I think that in the last few years, we’ve developed an identity as an organization in terms of the rep, the club rep and club programme…

The difference now is that there’s a clearer coaching philosophy. There’s a clearer player development philosophy and style of play.

On Vince’s arrival at Harbour Basketball he recognised that there wasn’t a cohesive identity around how the programme coached basketball. Vince was quick to introduce a style of play based on two key principles (that drew more broadly from motion offence). These two key principles were:

  1. Shot selection. Find, create, priorities and take open shots, don’t take hard shots.
  2. Pace. Move the ball quickly, don’t hold on to the ball, so that the defense has less time to recover.

While coaching underpinned by these principles did lead to teams and players getting good results, this style of play also generated other important benefits to the programme.

Coaches became more athlete-centered

Vince discussed how the style of play underpinned a shift in coaching away from “joystick coaching” towards coaches that supported more autonomy in their players, where there was a movement away from coaching “set plays” towards on emphasis on coaches helping their athletes to “find affordance, find opportunities and exploit them”.

Vince also outlined how a style of play could support better athlete learning outcomes, and coaches to be more effective (particularly novice coaches).

When you get into the game itself, there isn’t a lot of “coaching”, in the sense of strategy that needs to happen, particularly in our younger ages. The coaching is mainly praising those who actually employ the game principles of good shot selection and fast decision-making, making sure they are there to support the team, and then just subbing, which is pretty easy for novice coaches to do.

There isn’t a lot that they have to do. And so, we’re not reliant on expert tacticians, particularly in our junior grades or second division teams. Obviously, if you get to a first-division or an A team, you might need to be more of a tactician. You need to understand the nuances of adjustments, but at its heart, we’re after the same principles of play regardless of what level of team.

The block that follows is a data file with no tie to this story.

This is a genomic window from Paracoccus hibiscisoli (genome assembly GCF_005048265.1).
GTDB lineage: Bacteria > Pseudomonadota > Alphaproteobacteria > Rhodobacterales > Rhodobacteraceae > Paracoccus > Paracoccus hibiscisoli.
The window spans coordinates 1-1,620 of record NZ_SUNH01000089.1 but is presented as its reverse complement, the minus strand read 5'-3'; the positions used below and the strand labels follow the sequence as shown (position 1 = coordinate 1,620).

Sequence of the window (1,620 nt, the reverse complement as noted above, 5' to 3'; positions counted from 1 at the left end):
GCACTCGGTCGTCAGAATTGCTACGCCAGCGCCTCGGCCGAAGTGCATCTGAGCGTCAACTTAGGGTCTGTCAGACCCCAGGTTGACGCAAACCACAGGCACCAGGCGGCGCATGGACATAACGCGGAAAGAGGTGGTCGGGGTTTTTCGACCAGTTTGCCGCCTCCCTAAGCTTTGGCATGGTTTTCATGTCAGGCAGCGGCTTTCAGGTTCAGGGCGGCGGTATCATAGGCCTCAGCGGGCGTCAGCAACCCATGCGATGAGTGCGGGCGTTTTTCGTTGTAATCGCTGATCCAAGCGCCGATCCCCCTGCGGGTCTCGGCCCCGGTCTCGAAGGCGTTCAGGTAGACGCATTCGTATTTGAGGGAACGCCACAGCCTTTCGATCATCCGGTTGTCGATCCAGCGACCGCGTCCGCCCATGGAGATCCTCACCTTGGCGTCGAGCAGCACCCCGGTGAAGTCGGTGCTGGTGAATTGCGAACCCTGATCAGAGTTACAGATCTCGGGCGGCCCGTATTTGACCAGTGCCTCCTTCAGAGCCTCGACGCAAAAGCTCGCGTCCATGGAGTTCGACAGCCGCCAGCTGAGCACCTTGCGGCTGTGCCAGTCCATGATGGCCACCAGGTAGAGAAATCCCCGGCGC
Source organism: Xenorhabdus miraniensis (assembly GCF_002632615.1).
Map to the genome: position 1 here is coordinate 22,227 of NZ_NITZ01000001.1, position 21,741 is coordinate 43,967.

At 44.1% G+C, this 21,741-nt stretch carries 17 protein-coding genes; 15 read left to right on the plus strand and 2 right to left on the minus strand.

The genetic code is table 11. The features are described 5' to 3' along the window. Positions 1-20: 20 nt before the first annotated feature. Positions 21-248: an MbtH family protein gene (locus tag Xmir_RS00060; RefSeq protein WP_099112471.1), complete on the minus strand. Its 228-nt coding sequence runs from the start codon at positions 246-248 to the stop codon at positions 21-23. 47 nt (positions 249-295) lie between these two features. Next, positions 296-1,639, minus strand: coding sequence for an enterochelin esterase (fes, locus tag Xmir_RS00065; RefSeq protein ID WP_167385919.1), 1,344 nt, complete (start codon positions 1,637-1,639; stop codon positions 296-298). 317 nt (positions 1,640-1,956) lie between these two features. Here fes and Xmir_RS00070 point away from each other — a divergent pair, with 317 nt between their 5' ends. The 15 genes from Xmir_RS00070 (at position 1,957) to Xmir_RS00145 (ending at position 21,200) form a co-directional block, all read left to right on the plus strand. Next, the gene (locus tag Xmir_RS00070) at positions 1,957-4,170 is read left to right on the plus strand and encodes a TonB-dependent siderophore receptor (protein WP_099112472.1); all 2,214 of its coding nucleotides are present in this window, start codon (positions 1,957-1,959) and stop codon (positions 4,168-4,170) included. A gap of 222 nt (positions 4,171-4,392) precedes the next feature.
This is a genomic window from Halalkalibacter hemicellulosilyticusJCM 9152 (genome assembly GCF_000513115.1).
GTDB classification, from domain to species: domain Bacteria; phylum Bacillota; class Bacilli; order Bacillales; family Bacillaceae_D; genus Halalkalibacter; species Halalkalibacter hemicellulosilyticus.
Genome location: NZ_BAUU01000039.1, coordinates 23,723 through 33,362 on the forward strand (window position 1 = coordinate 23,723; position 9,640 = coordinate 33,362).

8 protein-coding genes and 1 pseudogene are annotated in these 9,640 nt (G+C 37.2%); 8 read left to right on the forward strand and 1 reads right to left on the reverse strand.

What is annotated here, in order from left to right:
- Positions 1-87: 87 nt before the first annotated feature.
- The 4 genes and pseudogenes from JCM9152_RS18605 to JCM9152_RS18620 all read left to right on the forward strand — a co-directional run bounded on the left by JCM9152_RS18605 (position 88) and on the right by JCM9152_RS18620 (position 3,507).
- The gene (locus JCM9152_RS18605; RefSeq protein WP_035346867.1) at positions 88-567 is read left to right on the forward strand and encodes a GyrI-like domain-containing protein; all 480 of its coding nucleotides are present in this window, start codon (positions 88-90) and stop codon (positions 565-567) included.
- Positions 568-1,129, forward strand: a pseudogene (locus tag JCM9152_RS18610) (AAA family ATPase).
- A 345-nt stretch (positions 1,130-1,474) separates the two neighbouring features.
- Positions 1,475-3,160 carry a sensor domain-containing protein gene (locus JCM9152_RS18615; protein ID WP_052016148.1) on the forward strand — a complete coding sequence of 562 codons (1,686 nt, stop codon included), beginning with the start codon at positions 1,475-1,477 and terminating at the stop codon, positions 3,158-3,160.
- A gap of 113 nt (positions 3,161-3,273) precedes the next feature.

And that obviously facilitates growth.

So, I think that the coaching approach is a design decision, right? The coaching approach should be easy to implement for the coach and doesn’t require massive tactical knowledge. It should be empowering to players. It should be fun for players. So, what we find is that giving players this freedom, but a small number of simple rules, is actually really facilitative of creativity, lots of teamwork and kids like it.

Like it’s fun. Coaches aren’t just telling players what to do the whole time. They only have some simple rules to follow.

Games and practices became more inclusive

Young people benefited from this style of play as it saw more people getting touches on the ball. Additionally, a higher pace was much more physically demanding on players, and this in turn meant there was a greater inclination by players and coaches to rotate substitutions. This, paired with designing more even teams within Harbour Basketball meant that training and playing experiences were more inclusive.

The ‘game’ became easier to learn for players